In a recent article published in the Jewish Forward (April 13, 2012), reflecting on the ever-widening cultural gulf between American Jewry and Israelis, the journalist and author David Hazony challenged the American Jew to learn Hebrew. Here is some of what he wrote:
“…there exists no greater threat to Jewish Peoplehood than the cultural disconnect between Israeli and American Jews. And unlike so many of our people’s other problems, this one actually is quite simple to solve – but only if American Jews decide they want to solve it… Growing up in American public schools, I studied French for six years. By 12th grade I’d read Moliere, Camus, Voltaire and Ionesco in the original. Later in life I was able to revive my French in a couple of months of a weekly conversation class, and after a number of brief visits to Paris I was getting by, or at least making a noble effort… such an education gave me something much deeper than just lingual training. It gave me an incredible amount of insight, appreciation, respect and fondness for French culture, French thinking, French joie de vivre…”
Then he says:
“American Jews have to learn Hebrew…there are at least two overwhelming reasons that they should. Leon Wieseltier covered one of them last year, in a jaw-dropping essay called ‘Language, Identity, and the Scandal of American Jewry,’ who said ‘American Jews…have inhumanely and un-Jewishly cut themselves off from the vast oceans of their own biblical and rabbinic past because they don’t bother to relate to Hebrew the way that Western countries until recently related to Greek and Latin – as a basic building block of cultural literacy. The assumption of American Jewry that it can do without a Jewish language is an arrogance without precedent in Jewish history. And this illiteracy, I suggest, will leave American Judaism and American Jewishness forever crippled and scandalously thin… Without Hebrew, the Jewish tradition will not disappear entirely in America, but most of it will certainly disappear.”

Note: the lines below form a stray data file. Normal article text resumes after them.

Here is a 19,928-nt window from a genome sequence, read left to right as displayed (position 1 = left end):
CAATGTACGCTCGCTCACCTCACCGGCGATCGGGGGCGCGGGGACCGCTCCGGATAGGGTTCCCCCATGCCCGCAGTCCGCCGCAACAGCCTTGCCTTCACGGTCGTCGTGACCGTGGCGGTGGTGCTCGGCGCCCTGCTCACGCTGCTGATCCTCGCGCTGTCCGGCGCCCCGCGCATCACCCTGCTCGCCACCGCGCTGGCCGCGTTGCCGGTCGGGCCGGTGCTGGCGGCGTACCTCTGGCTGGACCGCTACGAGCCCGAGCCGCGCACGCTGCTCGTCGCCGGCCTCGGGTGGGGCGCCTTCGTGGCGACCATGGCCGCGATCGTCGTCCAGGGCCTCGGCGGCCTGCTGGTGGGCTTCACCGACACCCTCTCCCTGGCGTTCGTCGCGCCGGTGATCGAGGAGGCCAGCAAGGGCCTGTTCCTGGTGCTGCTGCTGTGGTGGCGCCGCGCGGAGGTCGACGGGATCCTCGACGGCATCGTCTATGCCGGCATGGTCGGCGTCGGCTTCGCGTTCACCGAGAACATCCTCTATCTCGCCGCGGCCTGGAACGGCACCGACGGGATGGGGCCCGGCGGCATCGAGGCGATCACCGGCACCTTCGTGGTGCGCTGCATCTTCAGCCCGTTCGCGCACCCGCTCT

Hazony continues that
“…the time is coming very soon – if it has not already arrived – when one will not be able to fully participate in Jewish cultural life without knowing Hebrew. This is true in part because of the sheer quantity of cultural creativity, but also because of the trends: Israel is quickly growing in wealth, population and global influence, while American Jews are, in the optimistic view, marching in place. American Jews have much to contribute to Hebrew discourse and our collective Jewish future. Their tradition of tolerance and religious liberalism, their democratic experience and their philanthropic habits, to name just a few things. But they will do so only if they dispense with the ignorance-as-wisdom arrogance that locks them out of Hebrew-based culture.”
It is true that in the United States Jewish scholarship is available in English. It is true as well that English is spoken widely in Israel. Consequently, many American Jews have concluded that they do not need to speak or read Hebrew to get along. What is lost, however, is something deeper and more essential that goes to the heart of Jewish peoplehood.
The language of prayer and Jewish faith, of Torah, philosophy, mysticism, and literature, of Zionism and the Israeli experience is Hebrew – not English. If we American Jews are ever to be a part of the culture of the Jewish people, we must be able to converse in the language of our people.
David Hazony was spot on when he said, “Yehudei America: Limdu ivrit!” (American Jews: Learn Hebrew!) - one letter, one word, one phrase, one verse, one idea at a time!
Read the rest of Hazony’s article here.